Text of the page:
Shall send his roots abroad, and pierce thy mold. 4. “Yět not, to thy eternal resting-place,

Shalt thou retire, álone—nor couldst thou wish
Couch more magnificent. Thou shalt lie down
With pātriarchs of the infant world, with kings,
The powerful of the earth, the wise, the good,
Fair forms, and hòary seers of ages past,

All in one mighty sepulchre. 5.

"The hills, Rock-ribbed, and ancient as the sun ; the vales, Stretching in pensive quietness between ; · The venerable woods : rivers that move In majesty, and the complaining brooks That make the meadow green ; and poured round all, Old ocean's gray and melancholy waste,

Are but the solemn decorations all
Of the great tomb of man. The golden sun,
The planets, all the infinite host of heaven,
Are shining on the sad åbodes of death,
Through the still lapse of ages.

“All that tread
The globe, are but a handful, to the tribes
That slumber in its bosom. Take the wings
Of morning, and the Barcan desert pierce,
Or, lose thyself in the continuous woods,
Where rolls the Or'egon, and hears no sound,
Save its own dashings—yet the dead are there ;
And millions in those solitudes, since first
The flight of years began, have laid them down

In their last sleep : the dead reign there alone. 7. “So shalt thou rest; and what, if thou shalt fall,

Unnoticed by the living, and no friend
Take note of thy departure? All that breathe
Will share thy destiny. The gay will laugh,
When thou art gone; the solemn brood of care
Plod on; and each one, as before, will chase
His favorite phantom ; yět, all these shall leave
Their mirth, and their enjoyments, and shall come
And make their bed with thee.

“As the long train
Of ages glide ăway, the sons of men,
The youth, in life's green spring, and he, who goes
In the full strength of years, mātron, and maid,
The bowed with age, the infant, in the smiles
And beauty of its innocent age cut off-
Shall, one by one, be găthered to thy side,

By those who, in their turn, shall follow them.
9. “So live, that when thy summons comes, to join

The innumerable caravan that moves
To the pale realms of shade, where each shall take
His chămber in the silent halls of death,
Thou go, not like the quarry-slave at night,
Scourged to his dungeon, but, sustained and soothed
By an unfaltering trust, approach thy grave,

Like one who wraps the drapery of his couch
About him, and lies down to pleasant dreams !"

W. C. BRYANT. WILLIAM CULLEN BRYANT was born in Cummington, Massachusetts, on the third day of November, 1794. He gave indications of superior genius at a very early age; and fortunately received the most careful and judicious instruction from his father, a learned and eminent physician. At ten years of age, he made very creditable translations from some of the Latin poets, which were printed in a newspaper at Northampton. At thirteen, he wrote “The Embargo," a political satire, which was never surpassed by any poet of that age. Bryant entered an advanced class of Williams College in the sixteenth year of his age, in which he soon became distinguished for his attainments generally, and especially for his proficiency in classical learning. He was admitted to the bar in 1815, and commenced the practice of his profession in the village of Great Barrington, where he was soon after married. He wrote the above noble poem“Thanatopsis "-when but little more than cighteen years of age. In 1821 he delivered before the Phi Beta Kappa Society of Harvard College his longest poem, “The Ages,” which is in the stanza of Spenser, and in its versification is not inferior to “The Faerie Queene." "To a Waterfowl," "Inscription for an entrance to a Wood," and several other pieces of nearly equal merit were likewise written during his residence at Great Barrington. After passing ten years in successful practice in the courts, he determined to abandon the uncongenial business of a lawyer, and devote his attention more exclusively to literature. With this view, he removed to the city of New York in 1825, and, with a friend, established "The New York Review and Athenæum Magazine," in which he published several of his finest poems. In 1826 he assumed the chief direction of the “Evening Post," one of the best gazettes in this country, with which he has ever since been connected. In the summer of 1834, Mr. Bryant visited Europe, with his family, where he remained till 1836, when the illness of his partner and associate, the late William Leggett, caused his hasty return. A splendid edition of his complete poetical works was published in 1846. His last volume entitled “Thirty Poems," appeared in 1864. He is a favorite with men of every variety of tastes. He has passages of profound reflection for the philosopher, and others of such simple beauty as to please the most illiterate. He has few equals in grace and power of expression. Every line has compactness, precision, and elegance, and flows with its fellows in exquisite harmony. Mr. Bryant is the poet of nature. He places before us, in pictures warmly colored by the hues of the imagination, the old and shadowy forests, the sea-like prairies, the lakes, rivers, and mountains of our own country. To the thoughtful critic every thing in his verse belongs to America, and is as different from what marks the poetry of England as it is from that which most distinguishes the poetry of France or Germany.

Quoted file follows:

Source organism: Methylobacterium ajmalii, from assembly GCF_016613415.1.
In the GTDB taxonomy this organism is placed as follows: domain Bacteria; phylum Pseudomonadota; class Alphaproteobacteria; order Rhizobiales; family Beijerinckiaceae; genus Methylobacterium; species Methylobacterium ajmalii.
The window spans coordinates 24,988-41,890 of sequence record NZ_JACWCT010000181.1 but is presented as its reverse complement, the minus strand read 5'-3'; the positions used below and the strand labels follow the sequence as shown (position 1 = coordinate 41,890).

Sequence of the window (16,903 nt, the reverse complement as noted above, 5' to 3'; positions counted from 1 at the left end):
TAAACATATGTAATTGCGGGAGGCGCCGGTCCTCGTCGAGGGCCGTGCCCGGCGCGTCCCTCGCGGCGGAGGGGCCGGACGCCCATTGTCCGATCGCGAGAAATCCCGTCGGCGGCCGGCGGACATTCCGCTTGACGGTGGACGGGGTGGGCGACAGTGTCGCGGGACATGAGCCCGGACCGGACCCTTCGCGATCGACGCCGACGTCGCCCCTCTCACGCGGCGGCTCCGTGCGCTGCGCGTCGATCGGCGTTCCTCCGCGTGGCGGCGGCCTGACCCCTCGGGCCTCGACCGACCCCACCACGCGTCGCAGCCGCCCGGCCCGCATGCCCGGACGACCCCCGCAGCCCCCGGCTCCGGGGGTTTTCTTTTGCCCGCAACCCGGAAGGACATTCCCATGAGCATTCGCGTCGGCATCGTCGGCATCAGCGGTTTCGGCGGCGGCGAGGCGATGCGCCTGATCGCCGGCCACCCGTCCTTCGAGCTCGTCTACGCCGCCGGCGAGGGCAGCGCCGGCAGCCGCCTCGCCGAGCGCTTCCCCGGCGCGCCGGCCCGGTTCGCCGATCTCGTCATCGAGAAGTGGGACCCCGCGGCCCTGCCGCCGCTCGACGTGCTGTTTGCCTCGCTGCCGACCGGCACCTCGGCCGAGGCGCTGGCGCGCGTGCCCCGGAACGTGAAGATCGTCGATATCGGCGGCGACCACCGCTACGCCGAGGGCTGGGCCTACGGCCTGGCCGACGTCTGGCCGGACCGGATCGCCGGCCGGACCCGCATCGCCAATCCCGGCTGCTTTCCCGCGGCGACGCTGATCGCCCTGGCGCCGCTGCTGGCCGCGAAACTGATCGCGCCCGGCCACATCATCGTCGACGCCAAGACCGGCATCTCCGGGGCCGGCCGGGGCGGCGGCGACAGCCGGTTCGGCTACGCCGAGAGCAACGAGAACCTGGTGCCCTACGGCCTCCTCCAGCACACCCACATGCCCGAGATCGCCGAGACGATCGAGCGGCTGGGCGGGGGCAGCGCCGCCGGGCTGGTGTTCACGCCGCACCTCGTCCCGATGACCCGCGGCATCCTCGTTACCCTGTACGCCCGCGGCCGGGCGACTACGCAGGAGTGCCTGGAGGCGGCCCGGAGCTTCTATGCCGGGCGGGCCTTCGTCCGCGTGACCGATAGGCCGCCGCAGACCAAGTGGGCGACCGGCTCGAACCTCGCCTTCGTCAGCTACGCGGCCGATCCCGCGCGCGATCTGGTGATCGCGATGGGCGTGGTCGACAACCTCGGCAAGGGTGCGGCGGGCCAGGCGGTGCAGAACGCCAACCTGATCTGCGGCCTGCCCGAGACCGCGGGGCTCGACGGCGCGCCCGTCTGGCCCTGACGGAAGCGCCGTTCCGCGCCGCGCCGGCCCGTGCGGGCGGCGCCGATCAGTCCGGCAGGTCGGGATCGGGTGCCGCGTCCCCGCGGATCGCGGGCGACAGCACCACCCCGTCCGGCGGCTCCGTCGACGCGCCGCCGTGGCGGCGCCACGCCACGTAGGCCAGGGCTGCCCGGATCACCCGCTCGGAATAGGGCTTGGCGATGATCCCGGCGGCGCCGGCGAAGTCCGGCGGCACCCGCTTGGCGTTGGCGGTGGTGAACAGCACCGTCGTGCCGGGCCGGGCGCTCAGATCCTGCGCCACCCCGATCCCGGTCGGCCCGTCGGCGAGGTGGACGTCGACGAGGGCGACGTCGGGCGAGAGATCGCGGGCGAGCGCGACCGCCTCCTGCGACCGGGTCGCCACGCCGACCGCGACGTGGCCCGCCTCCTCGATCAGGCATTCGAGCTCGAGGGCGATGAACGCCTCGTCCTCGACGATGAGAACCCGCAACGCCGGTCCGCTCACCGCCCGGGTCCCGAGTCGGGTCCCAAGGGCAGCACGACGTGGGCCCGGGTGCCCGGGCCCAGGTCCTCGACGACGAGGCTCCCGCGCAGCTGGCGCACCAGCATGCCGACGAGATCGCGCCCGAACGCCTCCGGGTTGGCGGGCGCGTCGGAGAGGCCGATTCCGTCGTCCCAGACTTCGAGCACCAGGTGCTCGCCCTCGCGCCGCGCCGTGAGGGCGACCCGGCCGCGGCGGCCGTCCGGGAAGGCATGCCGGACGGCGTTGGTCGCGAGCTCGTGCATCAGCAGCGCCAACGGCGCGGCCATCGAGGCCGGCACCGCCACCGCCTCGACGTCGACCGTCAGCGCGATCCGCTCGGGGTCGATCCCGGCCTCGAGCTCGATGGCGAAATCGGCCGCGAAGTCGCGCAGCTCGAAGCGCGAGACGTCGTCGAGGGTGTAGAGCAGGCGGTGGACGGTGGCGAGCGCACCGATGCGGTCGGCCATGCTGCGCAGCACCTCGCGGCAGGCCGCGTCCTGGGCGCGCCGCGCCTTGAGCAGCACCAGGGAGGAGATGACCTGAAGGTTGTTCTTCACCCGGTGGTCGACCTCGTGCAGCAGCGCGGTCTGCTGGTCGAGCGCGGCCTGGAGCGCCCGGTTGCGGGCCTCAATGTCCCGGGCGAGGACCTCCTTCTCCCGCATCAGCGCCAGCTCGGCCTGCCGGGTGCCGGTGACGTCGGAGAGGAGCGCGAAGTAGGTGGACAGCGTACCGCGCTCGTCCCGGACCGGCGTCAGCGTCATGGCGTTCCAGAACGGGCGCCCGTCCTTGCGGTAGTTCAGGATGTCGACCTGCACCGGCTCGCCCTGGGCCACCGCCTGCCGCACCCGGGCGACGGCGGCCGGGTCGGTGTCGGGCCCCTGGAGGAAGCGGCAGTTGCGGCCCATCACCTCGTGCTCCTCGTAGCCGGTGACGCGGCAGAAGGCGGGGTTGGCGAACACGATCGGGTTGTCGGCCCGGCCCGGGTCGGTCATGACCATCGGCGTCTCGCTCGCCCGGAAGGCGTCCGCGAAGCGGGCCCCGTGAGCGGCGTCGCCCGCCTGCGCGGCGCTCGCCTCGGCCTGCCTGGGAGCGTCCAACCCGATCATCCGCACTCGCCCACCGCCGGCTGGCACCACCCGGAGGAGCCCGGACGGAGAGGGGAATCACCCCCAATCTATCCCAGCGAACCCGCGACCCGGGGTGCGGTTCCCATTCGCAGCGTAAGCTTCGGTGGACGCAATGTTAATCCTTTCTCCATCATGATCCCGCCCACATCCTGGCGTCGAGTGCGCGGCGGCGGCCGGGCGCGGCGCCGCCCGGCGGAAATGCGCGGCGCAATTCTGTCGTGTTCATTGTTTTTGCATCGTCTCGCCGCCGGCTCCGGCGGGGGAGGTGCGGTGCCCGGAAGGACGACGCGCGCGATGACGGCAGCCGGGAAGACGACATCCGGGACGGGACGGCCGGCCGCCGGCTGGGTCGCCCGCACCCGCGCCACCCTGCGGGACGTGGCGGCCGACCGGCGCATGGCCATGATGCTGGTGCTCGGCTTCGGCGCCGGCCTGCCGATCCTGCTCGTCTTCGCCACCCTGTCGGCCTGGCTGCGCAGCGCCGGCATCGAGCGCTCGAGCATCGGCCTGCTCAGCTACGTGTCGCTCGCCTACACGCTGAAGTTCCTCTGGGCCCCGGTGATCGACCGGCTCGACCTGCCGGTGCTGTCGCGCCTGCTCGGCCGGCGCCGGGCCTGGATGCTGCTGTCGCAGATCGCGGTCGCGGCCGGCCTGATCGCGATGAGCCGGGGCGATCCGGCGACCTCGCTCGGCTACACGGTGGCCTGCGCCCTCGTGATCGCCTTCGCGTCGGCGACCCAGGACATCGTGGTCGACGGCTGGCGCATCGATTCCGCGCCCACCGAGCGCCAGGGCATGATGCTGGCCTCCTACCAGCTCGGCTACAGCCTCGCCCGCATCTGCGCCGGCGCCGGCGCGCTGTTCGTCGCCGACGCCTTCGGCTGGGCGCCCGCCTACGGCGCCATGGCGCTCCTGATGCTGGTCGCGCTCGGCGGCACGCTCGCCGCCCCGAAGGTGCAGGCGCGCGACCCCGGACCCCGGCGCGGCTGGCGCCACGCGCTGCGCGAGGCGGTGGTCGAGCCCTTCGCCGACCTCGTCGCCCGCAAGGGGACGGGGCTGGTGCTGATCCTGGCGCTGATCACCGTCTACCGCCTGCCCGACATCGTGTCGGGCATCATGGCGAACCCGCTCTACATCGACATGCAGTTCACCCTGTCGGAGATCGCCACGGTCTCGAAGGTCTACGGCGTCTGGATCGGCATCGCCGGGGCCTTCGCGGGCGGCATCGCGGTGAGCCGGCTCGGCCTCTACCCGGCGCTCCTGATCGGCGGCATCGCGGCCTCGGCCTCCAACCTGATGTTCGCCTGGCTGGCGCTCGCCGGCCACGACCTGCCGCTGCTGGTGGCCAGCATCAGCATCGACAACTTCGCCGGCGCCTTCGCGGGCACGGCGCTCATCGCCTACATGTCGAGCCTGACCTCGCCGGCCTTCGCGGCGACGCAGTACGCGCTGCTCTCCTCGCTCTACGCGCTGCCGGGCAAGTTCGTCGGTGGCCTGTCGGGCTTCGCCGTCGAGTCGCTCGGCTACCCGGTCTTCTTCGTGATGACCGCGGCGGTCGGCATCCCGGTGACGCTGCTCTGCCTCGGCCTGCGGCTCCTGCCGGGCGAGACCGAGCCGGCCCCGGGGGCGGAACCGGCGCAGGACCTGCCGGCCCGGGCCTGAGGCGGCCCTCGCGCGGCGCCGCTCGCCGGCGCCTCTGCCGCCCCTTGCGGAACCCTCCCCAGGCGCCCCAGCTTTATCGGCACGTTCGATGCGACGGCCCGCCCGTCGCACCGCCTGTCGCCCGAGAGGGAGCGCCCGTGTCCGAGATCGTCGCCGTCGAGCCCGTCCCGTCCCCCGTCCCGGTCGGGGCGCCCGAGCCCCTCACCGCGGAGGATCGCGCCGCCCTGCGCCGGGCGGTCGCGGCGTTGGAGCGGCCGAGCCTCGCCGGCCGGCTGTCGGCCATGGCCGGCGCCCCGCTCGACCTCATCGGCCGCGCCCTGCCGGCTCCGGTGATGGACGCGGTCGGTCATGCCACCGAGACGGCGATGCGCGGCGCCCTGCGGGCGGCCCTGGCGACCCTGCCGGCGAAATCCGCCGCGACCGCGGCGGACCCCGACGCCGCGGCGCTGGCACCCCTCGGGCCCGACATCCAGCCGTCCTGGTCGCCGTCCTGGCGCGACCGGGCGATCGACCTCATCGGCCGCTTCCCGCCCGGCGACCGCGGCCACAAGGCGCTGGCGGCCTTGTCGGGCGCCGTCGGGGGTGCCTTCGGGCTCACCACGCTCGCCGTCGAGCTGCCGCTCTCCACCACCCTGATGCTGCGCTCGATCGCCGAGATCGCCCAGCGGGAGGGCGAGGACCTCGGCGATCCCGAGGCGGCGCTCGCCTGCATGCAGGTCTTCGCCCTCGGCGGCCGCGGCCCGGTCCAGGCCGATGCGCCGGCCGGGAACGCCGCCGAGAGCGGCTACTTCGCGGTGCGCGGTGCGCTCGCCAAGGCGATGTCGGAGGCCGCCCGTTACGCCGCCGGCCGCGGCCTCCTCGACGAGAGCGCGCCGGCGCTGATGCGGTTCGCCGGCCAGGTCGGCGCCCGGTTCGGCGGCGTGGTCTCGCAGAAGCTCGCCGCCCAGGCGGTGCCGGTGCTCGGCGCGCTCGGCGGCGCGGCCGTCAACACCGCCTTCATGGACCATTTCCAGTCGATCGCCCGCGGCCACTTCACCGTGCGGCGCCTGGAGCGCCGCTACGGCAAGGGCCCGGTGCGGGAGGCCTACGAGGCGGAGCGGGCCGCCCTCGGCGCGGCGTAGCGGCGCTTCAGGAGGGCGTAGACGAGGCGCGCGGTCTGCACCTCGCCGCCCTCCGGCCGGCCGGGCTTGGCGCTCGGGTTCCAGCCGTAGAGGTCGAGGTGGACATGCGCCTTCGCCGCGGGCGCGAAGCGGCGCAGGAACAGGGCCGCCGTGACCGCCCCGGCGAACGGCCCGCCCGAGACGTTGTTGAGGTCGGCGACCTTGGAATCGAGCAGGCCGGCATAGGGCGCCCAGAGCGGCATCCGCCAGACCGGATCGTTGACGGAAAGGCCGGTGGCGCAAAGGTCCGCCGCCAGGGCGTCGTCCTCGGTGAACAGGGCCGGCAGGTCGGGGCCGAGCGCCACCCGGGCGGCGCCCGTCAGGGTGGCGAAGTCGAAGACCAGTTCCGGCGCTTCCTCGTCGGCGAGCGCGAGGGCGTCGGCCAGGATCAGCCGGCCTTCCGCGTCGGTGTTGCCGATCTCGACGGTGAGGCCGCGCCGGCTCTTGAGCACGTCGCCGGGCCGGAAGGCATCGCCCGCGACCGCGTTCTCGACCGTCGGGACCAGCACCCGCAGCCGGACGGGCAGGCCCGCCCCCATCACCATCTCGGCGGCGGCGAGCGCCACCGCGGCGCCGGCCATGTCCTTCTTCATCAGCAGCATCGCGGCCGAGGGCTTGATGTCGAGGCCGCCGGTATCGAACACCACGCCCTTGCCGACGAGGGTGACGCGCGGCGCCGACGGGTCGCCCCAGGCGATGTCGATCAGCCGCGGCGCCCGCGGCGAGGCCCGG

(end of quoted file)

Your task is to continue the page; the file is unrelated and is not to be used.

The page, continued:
II.
21. EUTHANASIA.
ETHINKS, when on the languid eye

1 Life's autumn scenes grow dim,-

When evening's shadows veil the sky, 1 Euthanasia, (yů'than d' zid), an easy death ; a mode of dying to be desired.